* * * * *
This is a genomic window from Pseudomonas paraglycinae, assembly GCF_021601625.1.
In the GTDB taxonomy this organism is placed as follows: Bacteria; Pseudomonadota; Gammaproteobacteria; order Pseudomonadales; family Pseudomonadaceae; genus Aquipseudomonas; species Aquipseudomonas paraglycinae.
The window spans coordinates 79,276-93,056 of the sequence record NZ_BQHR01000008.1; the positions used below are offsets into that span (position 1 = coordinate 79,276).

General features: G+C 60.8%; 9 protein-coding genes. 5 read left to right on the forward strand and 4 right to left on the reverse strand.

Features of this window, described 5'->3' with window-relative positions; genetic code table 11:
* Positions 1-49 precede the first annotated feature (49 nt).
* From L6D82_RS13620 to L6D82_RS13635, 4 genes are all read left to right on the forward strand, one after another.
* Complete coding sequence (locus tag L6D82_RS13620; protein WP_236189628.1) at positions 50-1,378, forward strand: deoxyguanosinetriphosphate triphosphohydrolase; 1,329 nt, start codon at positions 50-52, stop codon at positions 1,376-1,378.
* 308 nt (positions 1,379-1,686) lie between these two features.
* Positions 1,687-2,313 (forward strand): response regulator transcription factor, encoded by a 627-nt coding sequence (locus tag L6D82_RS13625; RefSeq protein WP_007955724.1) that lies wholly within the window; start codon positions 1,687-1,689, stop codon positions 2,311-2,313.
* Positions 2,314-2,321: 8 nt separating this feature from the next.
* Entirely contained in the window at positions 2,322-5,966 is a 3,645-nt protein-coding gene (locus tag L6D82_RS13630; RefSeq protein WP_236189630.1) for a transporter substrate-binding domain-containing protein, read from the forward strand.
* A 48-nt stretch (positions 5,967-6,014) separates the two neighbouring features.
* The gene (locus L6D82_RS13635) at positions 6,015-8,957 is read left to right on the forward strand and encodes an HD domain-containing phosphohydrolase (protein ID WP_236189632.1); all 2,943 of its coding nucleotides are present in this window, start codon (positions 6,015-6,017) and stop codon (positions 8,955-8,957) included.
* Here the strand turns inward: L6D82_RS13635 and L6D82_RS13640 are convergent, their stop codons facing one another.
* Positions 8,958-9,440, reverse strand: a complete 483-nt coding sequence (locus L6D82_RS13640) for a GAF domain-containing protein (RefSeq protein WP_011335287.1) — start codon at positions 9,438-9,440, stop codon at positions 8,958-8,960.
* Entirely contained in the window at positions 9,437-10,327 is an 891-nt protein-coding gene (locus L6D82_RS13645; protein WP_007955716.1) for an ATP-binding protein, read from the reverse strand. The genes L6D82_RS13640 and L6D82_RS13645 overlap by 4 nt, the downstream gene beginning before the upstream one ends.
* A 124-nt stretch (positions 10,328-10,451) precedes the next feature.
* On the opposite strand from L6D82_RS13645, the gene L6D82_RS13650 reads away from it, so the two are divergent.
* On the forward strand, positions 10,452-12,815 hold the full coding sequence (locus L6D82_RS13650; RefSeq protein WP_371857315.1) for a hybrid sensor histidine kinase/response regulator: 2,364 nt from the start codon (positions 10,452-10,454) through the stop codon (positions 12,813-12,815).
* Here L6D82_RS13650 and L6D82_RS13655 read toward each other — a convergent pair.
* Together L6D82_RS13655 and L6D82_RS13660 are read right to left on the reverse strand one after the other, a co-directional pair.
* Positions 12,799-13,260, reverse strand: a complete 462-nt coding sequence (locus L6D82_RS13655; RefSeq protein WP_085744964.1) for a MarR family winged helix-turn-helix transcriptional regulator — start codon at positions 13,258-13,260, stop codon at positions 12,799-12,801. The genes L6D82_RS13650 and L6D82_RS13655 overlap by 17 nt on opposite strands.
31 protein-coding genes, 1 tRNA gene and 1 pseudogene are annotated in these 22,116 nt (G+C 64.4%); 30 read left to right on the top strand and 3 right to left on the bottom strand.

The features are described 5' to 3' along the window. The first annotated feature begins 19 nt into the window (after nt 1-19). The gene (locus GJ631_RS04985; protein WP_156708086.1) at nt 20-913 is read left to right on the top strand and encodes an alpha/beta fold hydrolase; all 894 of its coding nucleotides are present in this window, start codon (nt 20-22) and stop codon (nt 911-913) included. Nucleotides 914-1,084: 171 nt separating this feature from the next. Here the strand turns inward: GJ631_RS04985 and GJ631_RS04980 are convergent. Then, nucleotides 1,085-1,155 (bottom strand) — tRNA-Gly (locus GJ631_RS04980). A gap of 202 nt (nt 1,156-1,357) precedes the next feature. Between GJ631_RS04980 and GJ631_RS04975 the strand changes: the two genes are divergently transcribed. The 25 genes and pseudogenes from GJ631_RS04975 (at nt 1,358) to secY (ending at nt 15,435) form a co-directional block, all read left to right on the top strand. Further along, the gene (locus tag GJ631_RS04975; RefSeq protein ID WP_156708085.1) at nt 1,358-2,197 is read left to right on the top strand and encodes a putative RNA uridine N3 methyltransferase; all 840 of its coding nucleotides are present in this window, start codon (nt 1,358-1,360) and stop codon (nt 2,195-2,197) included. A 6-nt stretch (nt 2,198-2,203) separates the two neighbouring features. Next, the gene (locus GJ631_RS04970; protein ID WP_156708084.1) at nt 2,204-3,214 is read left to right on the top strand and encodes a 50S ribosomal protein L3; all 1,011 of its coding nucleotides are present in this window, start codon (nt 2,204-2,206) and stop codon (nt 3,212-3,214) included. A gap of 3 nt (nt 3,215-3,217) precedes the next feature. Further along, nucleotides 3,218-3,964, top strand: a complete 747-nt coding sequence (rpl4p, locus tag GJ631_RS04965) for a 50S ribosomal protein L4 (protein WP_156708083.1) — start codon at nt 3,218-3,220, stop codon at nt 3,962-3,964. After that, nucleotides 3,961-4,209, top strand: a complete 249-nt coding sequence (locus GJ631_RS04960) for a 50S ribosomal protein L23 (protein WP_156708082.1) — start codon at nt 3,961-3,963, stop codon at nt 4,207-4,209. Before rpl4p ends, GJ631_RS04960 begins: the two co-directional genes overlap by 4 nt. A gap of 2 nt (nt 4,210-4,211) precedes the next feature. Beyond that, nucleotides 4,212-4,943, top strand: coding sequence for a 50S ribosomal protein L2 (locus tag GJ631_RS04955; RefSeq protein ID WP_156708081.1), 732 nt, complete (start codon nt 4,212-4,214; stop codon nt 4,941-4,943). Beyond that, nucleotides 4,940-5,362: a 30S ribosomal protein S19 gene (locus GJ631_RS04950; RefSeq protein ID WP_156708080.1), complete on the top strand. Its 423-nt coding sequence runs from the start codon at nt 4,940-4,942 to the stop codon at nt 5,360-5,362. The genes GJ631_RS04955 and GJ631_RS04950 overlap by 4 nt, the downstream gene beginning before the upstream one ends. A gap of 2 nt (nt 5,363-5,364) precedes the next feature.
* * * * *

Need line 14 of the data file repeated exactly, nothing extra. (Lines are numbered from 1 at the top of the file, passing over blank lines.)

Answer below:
* The gene (locus L6D82_RS13635) at positions 6,015-8,957 is read left to right on the forward strand and encodes an HD domain-containing phosphohydrolase (protein ID WP_236189632.1); all 2,943 of its coding nucleotides are present in this window, start codon (positions 6,015-6,017) and stop codon (positions 8,955-8,957) included.